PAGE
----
On the cusp of entering his sophomore year at the Harlingen School of Health Professions, Dillan Tatum is well on his way to becoming the world-class Jiu-Jitsu champion he aspires to be.
He captured gold medals in both the Gi and No-Gi competitions of the 16-17-year-old Middleweight Division at the Kids World Brazilian Jiu-Jitsu Championship in Ontario, California on July 25.
This, his first out-of-state competition, is the latest in his mounting collection of medals and trophies; now he hopes to go even further.
“My ultimate goal is to eventually climb the ranks,” Tatum said. “I want to get a black belt and be able to compete at World at that level and hopefully win.”
At the world championship, Tatum won all of his four matches by submission – what he refers to as the “ultimate victory.”
Because Jiu-Jitsu works on the concept that a smaller, weaker person can have the leverage to effectively defend against a bigger, stronger opponent, Tatum will often train with the adult class. This helps him prepare for competitions in which he’ll challenge older and more experienced fighters.
“I spar with members of the adult class in order to prepare for situations in which I have an adult opponent, so I’m not overwhelmed by our physical differences,” he said.
He describes competition as being not only a physical battle but a mental one as well. This time, however, he had to prepare himself for the added pressure of a world stage, but he continues to remind himself that ultimately he is testing his own ability and how far he can go.
“A lot of competition is a mental battle. When you go on a world stage like that, it’s a different sort of pressure than when you compete locally or in the state,” he said. “My motivation is to test my own skill against other people, to make my father proud, and also to represent my gym in order to bring a good name to us.”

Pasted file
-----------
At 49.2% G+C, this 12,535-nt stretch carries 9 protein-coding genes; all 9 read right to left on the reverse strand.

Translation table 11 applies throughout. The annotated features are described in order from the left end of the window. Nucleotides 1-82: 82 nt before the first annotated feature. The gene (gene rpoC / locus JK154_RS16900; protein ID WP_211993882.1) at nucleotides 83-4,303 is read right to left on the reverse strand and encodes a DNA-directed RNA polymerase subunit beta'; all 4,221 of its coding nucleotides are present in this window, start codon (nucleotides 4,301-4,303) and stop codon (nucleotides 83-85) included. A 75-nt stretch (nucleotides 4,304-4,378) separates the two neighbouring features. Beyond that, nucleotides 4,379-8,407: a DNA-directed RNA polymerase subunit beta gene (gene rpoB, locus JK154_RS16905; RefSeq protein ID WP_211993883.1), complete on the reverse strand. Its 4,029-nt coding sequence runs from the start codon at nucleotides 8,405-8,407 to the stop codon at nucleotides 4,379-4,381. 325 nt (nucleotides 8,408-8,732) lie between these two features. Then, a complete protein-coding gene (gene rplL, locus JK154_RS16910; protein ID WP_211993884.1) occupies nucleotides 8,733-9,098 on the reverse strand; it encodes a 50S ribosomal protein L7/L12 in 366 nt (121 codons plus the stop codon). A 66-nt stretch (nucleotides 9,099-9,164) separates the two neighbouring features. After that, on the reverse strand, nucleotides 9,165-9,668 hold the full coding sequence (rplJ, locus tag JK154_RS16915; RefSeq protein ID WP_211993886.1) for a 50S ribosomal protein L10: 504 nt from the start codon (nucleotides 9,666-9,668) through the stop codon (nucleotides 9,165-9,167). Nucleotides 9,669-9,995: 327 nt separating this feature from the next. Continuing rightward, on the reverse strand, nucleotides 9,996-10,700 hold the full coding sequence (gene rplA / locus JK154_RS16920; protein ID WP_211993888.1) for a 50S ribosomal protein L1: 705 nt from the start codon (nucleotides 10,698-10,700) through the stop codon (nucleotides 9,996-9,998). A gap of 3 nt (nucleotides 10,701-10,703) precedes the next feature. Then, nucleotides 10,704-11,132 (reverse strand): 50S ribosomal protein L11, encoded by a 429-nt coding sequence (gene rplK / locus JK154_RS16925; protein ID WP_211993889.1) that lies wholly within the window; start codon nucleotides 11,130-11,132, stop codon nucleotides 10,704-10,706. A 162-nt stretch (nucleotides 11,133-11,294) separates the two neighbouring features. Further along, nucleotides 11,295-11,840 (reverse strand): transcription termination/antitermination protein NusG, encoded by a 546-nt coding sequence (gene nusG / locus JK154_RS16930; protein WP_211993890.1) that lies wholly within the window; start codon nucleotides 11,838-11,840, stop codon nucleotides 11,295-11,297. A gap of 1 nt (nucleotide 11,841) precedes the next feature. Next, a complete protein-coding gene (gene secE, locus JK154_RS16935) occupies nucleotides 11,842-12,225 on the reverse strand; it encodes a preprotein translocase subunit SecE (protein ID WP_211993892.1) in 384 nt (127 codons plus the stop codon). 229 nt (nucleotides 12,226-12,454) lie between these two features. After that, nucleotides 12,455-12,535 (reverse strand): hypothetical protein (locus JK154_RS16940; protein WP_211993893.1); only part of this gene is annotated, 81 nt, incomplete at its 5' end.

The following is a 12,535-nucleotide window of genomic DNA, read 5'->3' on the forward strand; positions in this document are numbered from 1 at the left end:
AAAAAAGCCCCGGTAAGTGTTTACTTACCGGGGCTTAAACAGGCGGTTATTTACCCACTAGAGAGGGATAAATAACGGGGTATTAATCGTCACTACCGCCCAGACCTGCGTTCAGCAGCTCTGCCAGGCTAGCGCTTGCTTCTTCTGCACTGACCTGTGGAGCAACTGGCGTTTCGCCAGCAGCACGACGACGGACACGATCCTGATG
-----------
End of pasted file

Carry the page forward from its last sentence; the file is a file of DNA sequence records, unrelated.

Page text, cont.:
Just five years ago, Tatum, who has won more matches by submission than he can count, couldn’t anticipate this level of physical achievement for himself. In adolescence, he found himself overweight and intimidated by other kids.
“In the fifth grade his activity level was extremely low. He was about two feet shorter than he is now and weighed approximately 170 pounds,” said his father, Dan Tatum. “For this tournament he weighed in at 153 pounds. So five years later, he weighs less than he did when he was 10 years old. I completely attribute this change to Jiu-Jitsu; it gave him the confidence and ability to defend himself.”
Jiu-Jitsu changed his life when he started training at the Harlingen Jiu-Jitsu Club (HJJC) after an invitation from a friend. There he took in private lessons with Jacob Montalvo, a black belt in Jiu-Jitsu and an International Brazilian Jiu-Jitsu Federation certified trainer. This past May he was awarded his blue belt, which allowed him to compete at the Kids World Championship.
“I’m really proud of this young man. I’ve been training him since he started Jiu-Jitsu. He’s been growing and improving by leaps and bounds,” said Montalvo. “He’s been working really hard and his technique shows. At 15 years old, I think that it’s a big achievement and a big inspiration to a lot of others, not only to the youth but also the adults that maybe aspire to compete. Now they know that it’s something that can be done.”
Tatum hopes that his success will influence others to want to compete as well, so that one day, members of his club can come together to form a team and compete at a world championship.
For more information or to view some of Tatum’s matches, visit www.dillan.net.